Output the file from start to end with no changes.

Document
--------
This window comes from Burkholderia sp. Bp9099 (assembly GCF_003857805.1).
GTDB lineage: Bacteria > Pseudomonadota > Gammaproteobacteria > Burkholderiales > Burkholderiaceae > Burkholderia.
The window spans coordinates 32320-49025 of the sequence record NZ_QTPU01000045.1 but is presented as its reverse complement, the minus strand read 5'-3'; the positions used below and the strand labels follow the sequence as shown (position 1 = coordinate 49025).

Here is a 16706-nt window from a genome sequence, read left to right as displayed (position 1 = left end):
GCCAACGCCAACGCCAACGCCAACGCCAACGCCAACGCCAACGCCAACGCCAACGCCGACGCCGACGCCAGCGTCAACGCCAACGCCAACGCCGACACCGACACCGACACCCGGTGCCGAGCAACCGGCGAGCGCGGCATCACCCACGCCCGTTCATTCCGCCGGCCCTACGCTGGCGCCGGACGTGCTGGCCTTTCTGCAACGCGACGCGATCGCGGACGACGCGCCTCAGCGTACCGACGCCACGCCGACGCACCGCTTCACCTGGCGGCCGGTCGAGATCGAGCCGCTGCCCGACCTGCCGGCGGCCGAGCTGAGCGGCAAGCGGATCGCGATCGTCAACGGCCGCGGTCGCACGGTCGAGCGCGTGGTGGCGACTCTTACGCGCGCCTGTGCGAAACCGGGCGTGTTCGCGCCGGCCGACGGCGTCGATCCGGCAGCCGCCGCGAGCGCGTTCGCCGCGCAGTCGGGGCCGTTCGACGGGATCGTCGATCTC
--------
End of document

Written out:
This window comes from Burkholderia sp. Bp9099 (assembly GCF_003857805.1).
GTDB lineage: Bacteria > Pseudomonadota > Gammaproteobacteria > Burkholderiales > Burkholderiaceae > Burkholderia.
The window spans coordinates 32320-49025 of the sequence record NZ_QTPU01000045.1 but is presented as its reverse complement, the minus strand read 5'-3'; the positions used below and the strand labels follow the sequence as shown (position 1 = coordinate 49025).

Here is a 16706-nt window from a genome sequence, read left to right as displayed (position 1 = left end):
GCCAACGCCAACGCCAACGCCAACGCCAACGCCAACGCCAACGCCAACGCCAACGCCGACGCCGACGCCAGCGTCAACGCCAACGCCAACGCCGACACCGACACCGACACCCGGTGCCGAGCAACCGGCGAGCGCGGCATCACCCACGCCCGTTCATTCCGCCGGCCCTACGCTGGCGCCGGACGTGCTGGCCTTTCTGCAACGCGACGCGATCGCGGACGACGCGCCTCAGCGTACCGACGCCACGCCGACGCACCGCTTCACCTGGCGGCCGGTCGAGATCGAGCCGCTGCCCGACCTGCCGGCGGCCGAGCTGAGCGGCAAGCGGATCGCGATCGTCAACGGCCGCGGTCGCACGGTCGAGCGCGTGGTGGCGACTCTTACGCGCGCCTGTGCGAAACCGGGCGTGTTCGCGCCGGCCGACGGCGTCGATCCGGCAGCCGCCGCGAGCGCGTTCGCCGCGCAGTCGGGGCCGTTCGACGGGATCGTCGATCTC